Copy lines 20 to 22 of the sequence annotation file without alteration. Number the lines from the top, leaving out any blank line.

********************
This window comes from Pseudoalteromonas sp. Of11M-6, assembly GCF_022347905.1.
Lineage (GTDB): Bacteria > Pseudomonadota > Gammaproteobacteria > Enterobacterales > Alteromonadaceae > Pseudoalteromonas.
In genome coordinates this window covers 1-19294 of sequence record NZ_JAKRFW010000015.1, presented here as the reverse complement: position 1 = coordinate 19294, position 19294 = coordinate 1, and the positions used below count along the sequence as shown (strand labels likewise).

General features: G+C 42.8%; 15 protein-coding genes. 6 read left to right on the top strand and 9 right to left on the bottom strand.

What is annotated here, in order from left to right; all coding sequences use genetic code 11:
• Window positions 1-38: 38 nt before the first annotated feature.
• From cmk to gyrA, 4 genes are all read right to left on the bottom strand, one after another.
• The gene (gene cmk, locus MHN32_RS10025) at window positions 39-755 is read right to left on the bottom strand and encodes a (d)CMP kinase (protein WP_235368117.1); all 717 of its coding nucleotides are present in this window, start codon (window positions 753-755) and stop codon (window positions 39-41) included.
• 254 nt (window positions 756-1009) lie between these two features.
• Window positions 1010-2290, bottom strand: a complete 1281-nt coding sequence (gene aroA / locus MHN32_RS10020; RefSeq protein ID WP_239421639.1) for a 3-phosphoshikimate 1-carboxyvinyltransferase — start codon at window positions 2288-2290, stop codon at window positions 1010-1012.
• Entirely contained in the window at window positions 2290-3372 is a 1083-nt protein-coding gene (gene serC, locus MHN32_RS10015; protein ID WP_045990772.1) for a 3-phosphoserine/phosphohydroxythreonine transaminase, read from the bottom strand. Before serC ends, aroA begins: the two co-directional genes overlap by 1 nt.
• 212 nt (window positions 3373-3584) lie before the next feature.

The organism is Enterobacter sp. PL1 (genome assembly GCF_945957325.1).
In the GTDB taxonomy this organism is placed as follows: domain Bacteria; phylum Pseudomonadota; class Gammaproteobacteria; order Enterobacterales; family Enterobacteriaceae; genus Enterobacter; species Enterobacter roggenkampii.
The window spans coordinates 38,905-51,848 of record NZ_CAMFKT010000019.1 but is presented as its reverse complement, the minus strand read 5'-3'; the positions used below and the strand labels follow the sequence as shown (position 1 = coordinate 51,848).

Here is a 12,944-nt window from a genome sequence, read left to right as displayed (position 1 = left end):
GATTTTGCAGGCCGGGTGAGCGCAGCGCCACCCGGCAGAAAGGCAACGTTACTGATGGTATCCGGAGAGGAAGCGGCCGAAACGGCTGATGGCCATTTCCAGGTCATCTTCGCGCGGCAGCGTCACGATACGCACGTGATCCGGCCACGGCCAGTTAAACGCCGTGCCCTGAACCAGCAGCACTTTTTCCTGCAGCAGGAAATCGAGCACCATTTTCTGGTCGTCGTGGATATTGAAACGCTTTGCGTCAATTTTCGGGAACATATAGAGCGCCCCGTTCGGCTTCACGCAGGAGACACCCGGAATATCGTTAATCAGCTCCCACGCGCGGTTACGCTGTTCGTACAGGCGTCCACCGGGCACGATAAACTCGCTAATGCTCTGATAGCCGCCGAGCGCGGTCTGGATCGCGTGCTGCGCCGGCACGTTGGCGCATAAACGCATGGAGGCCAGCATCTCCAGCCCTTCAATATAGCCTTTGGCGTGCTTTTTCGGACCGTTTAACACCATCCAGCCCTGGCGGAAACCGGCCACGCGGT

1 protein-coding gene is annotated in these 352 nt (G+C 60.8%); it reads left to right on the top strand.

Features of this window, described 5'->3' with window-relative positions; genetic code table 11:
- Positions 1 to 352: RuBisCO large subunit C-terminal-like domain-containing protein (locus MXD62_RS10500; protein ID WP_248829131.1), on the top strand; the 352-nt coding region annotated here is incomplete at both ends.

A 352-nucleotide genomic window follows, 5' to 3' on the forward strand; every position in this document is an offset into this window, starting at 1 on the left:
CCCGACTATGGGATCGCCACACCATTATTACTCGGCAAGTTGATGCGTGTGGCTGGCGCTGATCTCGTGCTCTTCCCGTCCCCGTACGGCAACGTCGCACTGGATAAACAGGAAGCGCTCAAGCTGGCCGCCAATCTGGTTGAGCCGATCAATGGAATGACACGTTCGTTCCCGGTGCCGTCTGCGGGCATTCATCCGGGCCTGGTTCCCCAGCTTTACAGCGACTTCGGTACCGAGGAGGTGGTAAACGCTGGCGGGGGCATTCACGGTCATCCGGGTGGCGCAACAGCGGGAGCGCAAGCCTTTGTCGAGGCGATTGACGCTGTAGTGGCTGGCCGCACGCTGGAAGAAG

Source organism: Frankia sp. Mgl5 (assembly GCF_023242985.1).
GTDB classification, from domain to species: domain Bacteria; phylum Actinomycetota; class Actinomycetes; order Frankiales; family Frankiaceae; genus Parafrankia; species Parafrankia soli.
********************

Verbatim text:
- Positions 1 to 352: RuBisCO large subunit C-terminal-like domain-containing protein (locus MXD62_RS10500; protein ID WP_248829131.1), on the top strand; the 352-nt coding region annotated here is incomplete at both ends.

A 352-nucleotide genomic window follows, 5' to 3' on the forward strand; every position in this document is an offset into this window, starting at 1 on the left:
CCCGACTATGGGATCGCCACACCATTATTACTCGGCAAGTTGATGCGTGTGGCTGGCGCTGATCTCGTGCTCTTCCCGTCCCCGTACGGCAACGTCGCACTGGATAAACAGGAAGCGCTCAAGCTGGCCGCCAATCTGGTTGAGCCGATCAATGGAATGACACGTTCGTTCCCGGTGCCGTCTGCGGGCATTCATCCGGGCCTGGTTCCCCAGCTTTACAGCGACTTCGGTACCGAGGAGGTGGTAAACGCTGGCGGGGGCATTCACGGTCATCCGGGTGGCGCAACAGCGGGAGCGCAAGCCTTTGTCGAGGCGATTGACGCTGTAGTGGCTGGCCGCACGCTGGAAGAAG